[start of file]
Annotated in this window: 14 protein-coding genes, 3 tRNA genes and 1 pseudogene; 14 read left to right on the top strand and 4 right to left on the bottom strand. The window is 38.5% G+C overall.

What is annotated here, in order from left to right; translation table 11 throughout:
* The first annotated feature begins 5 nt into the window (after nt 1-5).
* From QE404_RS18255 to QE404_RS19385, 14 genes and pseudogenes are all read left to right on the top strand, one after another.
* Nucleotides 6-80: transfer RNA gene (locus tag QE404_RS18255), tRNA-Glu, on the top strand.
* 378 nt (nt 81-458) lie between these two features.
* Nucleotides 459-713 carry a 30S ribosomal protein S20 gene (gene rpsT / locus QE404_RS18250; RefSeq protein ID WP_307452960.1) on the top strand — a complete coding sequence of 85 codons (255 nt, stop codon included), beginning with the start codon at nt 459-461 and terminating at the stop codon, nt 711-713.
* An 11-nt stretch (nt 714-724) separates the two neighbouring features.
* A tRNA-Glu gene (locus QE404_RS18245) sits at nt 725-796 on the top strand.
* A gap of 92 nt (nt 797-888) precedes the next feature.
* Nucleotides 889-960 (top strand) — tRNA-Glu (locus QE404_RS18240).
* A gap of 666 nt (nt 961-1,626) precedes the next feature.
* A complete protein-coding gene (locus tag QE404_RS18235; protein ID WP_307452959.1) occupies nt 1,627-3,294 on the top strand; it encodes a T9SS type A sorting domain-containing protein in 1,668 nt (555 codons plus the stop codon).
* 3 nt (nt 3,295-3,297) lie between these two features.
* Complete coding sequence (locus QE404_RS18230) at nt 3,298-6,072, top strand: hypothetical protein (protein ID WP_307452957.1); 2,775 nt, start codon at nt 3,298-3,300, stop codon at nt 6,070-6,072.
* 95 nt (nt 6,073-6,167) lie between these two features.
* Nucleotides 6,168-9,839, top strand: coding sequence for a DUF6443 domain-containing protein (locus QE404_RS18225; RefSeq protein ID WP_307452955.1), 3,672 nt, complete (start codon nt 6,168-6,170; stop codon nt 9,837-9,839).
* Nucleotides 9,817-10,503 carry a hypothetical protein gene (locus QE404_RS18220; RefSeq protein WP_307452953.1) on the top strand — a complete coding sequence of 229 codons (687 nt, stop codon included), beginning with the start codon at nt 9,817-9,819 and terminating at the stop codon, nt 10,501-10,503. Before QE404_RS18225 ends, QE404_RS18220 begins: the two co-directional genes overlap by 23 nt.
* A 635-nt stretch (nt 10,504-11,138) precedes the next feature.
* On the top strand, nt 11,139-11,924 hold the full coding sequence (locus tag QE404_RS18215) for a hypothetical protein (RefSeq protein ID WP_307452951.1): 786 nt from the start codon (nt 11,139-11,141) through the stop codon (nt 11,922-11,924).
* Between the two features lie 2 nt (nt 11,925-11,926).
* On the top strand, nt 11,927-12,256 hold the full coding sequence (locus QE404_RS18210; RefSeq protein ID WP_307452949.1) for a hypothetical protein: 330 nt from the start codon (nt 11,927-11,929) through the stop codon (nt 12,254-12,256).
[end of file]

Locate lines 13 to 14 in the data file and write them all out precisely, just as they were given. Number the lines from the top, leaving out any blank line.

* A complete protein-coding gene (locus tag QE404_RS18235; protein ID WP_307452959.1) occupies nt 1,627-3,294 on the top strand; it encodes a T9SS type A sorting domain-containing protein in 1,668 nt (555 codons plus the stop codon).
* 3 nt (nt 3,295-3,297) lie between these two features.